Amidst the animated panel discussions of the Boston College Finance Conference 2000, keynote speaker Federal Reserve Chairman Alan Greenspan offered his own reading of the tealeaves. Noting the technology revolution's enormous impact on the US economy, Greenspan warned of "financial and economic instability" if demand for goods and services continued to outstrip supply.
Prof. Peter Gottschalk (Economics) is not particularly fond of the phrase "New Economy."
Within days of the March 6 conference, the Nasdaq index, regarded by many as a bellwether for the dot-coms, Internet stocks and other New Economy-related phenomena, soared above the magic 5,000-point ceiling, while the venerable Dow Jones Industrial Average posted its sharpest two-day loss in more than 16 months. The New Economy seemed to be flying high.
But that was then.
In the year since Greenspan stood at the Conte Forum podium, Nasdaq has dropped faster than a Red Sox fan's optimism - falling below 2,000 earlier this week - and the press has been rife with reports of dot-com failures and high-tech layoffs.
Boston College economic experts, however, say this reversal of fortune hardly constitutes the New Economy's death knell. If anything, faculty say, the New Economy might be a victim of its own celebrity: put on a pedestal by the popular media and public, then consigned to the dustbin like yesterday's Furby or other trendy item.
Assoc. Prof. Harold Petersen (Economics) says some "New Economy" entrepreneurs would have done well to emulate Andrew Carnegie. (Photo by Lee Pellegrini)
Prof. Peter Gottschalk (Economics), for one, scoffs at the very phrase "New Economy."
"How exactly is this 'new'? What we are seeing is the result of long-term changes and developments that have been going on for years," said Gottschalk. "When we look back five years from now, we're not going to see economists saying, 'The economy changed drastically in the year 2000.' Economics just doesn't work like that."
One major source of confusion, Gottschalk and other experts say, is the use of "New Economy" as a catchall reference for stock market performance, job market trends and various economic indicators.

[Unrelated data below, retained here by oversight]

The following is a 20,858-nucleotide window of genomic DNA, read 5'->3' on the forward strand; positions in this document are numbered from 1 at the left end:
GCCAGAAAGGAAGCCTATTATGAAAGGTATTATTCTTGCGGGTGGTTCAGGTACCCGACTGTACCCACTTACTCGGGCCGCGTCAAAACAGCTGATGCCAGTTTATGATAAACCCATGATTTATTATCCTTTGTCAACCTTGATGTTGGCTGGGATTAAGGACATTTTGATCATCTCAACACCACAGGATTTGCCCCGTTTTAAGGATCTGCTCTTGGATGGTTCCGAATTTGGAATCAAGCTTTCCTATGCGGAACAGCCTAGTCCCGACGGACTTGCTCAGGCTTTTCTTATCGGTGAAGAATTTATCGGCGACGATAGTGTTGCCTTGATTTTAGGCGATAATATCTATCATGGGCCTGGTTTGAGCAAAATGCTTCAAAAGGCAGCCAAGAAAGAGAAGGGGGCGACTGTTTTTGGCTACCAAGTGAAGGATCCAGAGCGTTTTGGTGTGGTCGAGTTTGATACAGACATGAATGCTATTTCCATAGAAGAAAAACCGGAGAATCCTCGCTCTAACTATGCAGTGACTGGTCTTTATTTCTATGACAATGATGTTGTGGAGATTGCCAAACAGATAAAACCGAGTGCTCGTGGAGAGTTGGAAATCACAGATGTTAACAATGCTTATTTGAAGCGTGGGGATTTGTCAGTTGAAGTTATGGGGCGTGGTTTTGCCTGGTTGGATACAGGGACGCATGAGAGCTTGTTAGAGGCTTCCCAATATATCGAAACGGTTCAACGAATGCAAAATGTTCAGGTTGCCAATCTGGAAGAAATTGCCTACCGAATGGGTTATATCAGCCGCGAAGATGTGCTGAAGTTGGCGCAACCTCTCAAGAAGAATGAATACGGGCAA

"There's always a 'new economy,' a factor that helps shape market forces," said Assoc. Prof. Harold Petersen (Economics). "In the 1890s, it was steel. In the 1990s, it was the silicon chip."
Assoc. Prof. Robert Murphy (Economics) said, "When people say 'New Economy,' they might mean Nasdaq or the tech craze of the past few years, and the advent of Internet companies.
"But from an economist's view, there's also this notion of a fundamental shift in the rate of productivity growth. From 1973 to 1995, the rate was 1 to 1 1/2 percent per year; since 1995, it's been 2 1/2 to 3 percent per year. The question one would ask is, is this a five-year blip or something more permanent?"
To be sure, Murphy and colleagues say, the economy - new, old or otherwise - has slowed considerably from last year. Given the unprecedented high level of economic growth experienced by the United States during the past several years, a leveling-off was inevitable.
"But the 'New Economy,' in the more general sense, is here to stay. What happened is, people got ahead of it," said Murphy.
"We've got a hangover due to unrealistic expectations," said Asst. Prof. John Gallaugher (CSOM). "The markets were filled with firms that had horrible business models. On top of that, stocks of traditionally strong performers like Cisco, EMC, Microsoft, and Intel were priced to perfection and had much further to fall.
"The expectations regarding profitability were unrealistic. Wal-Mart took 10 years to earn a profit, USA Today took 11. It's not at all surprising that Amazon, in going from zero to $1 billion-plus in four years, would still be in the red. Unfortunate for a firm like Amazon is that they felt compelled to expand their business to 'grow' into their market cap. This led them to invest in horrible businesses and expand from selling books, which is profitable for them, to selling barbecue grills, a business where they'll never make money."
Petersen says some of the "New Economy" entrepreneurs could perhaps have benefited from a little historical insight.
"This is something that goes back to Andrew Carnegie," he said. "When the railroads became a big business, obviously, they attracted a lot of investors who saw dollar bills in all those rails and bridges. Carnegie understood that it's better to be the one supplying the steel for the rails and bridges, because it's not as competitive.
"'E-commerce' and 'e-tailing' looked very appealing, because it was easy to get in there fast and be competitive. But if you're a firm like Cisco, which deals in infrastructure - supplying the steel, in other words - you're going to be able to weather these downturns a lot better."
The faculty experts also discount the idea that the "New Economy" downturn will be for the twenty or thirty-somethings who invested or took jobs in the high-tech field what the Great Depression was for their grandparents.
"The 'depression' analogy is much too severe," said Gallaugher. "By some estimates our economy is short one million tech workers. The dot-com layoffs will help a little bit, but the Department of Commerce put out a stat last year that's hanging on my door: It states that 'by the year 2006, 50 percent of all US jobs will be in the IT sector or require IT skills.'
"Every employer I speak with says they need more tech-savvy managers. We're in a reactionary belt-tightening phase now that's really rough on folks who are laid off and for some current job seekers, but folks who remain close to tech should always have a competitive advantage in the marketplace.
"In short, stay geeky!"
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